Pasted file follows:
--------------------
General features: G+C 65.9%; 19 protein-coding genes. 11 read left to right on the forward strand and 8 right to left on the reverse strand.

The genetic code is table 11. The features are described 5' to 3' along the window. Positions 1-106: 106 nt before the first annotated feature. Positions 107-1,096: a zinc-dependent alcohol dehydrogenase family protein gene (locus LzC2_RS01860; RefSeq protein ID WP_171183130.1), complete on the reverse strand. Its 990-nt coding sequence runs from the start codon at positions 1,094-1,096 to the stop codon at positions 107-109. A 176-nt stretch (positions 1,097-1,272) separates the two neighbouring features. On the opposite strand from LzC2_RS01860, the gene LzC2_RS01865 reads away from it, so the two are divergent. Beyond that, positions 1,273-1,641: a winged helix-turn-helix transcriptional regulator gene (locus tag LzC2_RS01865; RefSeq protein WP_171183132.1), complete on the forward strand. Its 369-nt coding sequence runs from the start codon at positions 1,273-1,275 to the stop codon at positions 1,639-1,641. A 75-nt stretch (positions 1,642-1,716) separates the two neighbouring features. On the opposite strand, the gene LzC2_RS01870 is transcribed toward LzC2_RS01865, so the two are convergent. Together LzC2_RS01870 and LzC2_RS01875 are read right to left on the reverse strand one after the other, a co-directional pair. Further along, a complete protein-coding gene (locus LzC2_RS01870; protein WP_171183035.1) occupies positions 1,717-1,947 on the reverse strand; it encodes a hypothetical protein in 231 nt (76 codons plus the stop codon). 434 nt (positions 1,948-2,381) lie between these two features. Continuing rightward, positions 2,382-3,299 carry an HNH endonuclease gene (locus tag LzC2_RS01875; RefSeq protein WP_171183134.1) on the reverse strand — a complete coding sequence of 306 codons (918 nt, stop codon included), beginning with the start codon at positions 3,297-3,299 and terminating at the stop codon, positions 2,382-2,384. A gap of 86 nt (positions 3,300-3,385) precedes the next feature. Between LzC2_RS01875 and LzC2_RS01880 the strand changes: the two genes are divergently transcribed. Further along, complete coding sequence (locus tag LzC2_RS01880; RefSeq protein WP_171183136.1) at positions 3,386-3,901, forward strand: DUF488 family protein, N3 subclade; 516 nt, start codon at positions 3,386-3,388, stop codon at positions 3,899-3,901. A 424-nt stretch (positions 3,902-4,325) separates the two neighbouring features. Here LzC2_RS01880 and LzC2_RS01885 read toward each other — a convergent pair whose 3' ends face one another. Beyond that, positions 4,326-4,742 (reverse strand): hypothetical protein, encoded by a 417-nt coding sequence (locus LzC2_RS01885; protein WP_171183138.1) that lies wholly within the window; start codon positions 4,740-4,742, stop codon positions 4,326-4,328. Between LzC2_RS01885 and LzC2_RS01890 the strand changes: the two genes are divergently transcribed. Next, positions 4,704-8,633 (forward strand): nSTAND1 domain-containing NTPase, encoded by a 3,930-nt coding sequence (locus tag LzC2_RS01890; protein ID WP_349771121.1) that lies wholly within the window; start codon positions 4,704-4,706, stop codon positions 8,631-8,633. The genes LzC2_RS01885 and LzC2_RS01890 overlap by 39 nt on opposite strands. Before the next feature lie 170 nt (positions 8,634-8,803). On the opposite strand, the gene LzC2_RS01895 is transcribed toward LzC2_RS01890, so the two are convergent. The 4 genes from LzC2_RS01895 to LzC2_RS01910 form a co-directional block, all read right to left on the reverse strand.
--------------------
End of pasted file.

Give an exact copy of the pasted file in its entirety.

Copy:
General features: G+C 65.9%; 19 protein-coding genes. 11 read left to right on the forward strand and 8 right to left on the reverse strand.

The genetic code is table 11. The features are described 5' to 3' along the window. Positions 1-106: 106 nt before the first annotated feature. Positions 107-1,096: a zinc-dependent alcohol dehydrogenase family protein gene (locus LzC2_RS01860; RefSeq protein ID WP_171183130.1), complete on the reverse strand. Its 990-nt coding sequence runs from the start codon at positions 1,094-1,096 to the stop codon at positions 107-109. A 176-nt stretch (positions 1,097-1,272) separates the two neighbouring features. On the opposite strand from LzC2_RS01860, the gene LzC2_RS01865 reads away from it, so the two are divergent. Beyond that, positions 1,273-1,641: a winged helix-turn-helix transcriptional regulator gene (locus tag LzC2_RS01865; RefSeq protein WP_171183132.1), complete on the forward strand. Its 369-nt coding sequence runs from the start codon at positions 1,273-1,275 to the stop codon at positions 1,639-1,641. A 75-nt stretch (positions 1,642-1,716) separates the two neighbouring features. On the opposite strand, the gene LzC2_RS01870 is transcribed toward LzC2_RS01865, so the two are convergent. Together LzC2_RS01870 and LzC2_RS01875 are read right to left on the reverse strand one after the other, a co-directional pair. Further along, a complete protein-coding gene (locus LzC2_RS01870; protein WP_171183035.1) occupies positions 1,717-1,947 on the reverse strand; it encodes a hypothetical protein in 231 nt (76 codons plus the stop codon). 434 nt (positions 1,948-2,381) lie between these two features. Continuing rightward, positions 2,382-3,299 carry an HNH endonuclease gene (locus tag LzC2_RS01875; RefSeq protein WP_171183134.1) on the reverse strand — a complete coding sequence of 306 codons (918 nt, stop codon included), beginning with the start codon at positions 3,297-3,299 and terminating at the stop codon, positions 2,382-2,384. A gap of 86 nt (positions 3,300-3,385) precedes the next feature. Between LzC2_RS01875 and LzC2_RS01880 the strand changes: the two genes are divergently transcribed. Further along, complete coding sequence (locus tag LzC2_RS01880; RefSeq protein WP_171183136.1) at positions 3,386-3,901, forward strand: DUF488 family protein, N3 subclade; 516 nt, start codon at positions 3,386-3,388, stop codon at positions 3,899-3,901. A 424-nt stretch (positions 3,902-4,325) separates the two neighbouring features. Here LzC2_RS01880 and LzC2_RS01885 read toward each other — a convergent pair whose 3' ends face one another. Beyond that, positions 4,326-4,742 (reverse strand): hypothetical protein, encoded by a 417-nt coding sequence (locus LzC2_RS01885; protein WP_171183138.1) that lies wholly within the window; start codon positions 4,740-4,742, stop codon positions 4,326-4,328. Between LzC2_RS01885 and LzC2_RS01890 the strand changes: the two genes are divergently transcribed. Next, positions 4,704-8,633 (forward strand): nSTAND1 domain-containing NTPase, encoded by a 3,930-nt coding sequence (locus tag LzC2_RS01890; protein ID WP_349771121.1) that lies wholly within the window; start codon positions 4,704-4,706, stop codon positions 8,631-8,633. The genes LzC2_RS01885 and LzC2_RS01890 overlap by 39 nt on opposite strands. Before the next feature lie 170 nt (positions 8,634-8,803). On the opposite strand, the gene LzC2_RS01895 is transcribed toward LzC2_RS01890, so the two are convergent. The 4 genes from LzC2_RS01895 to LzC2_RS01910 form a co-directional block, all read right to left on the reverse strand.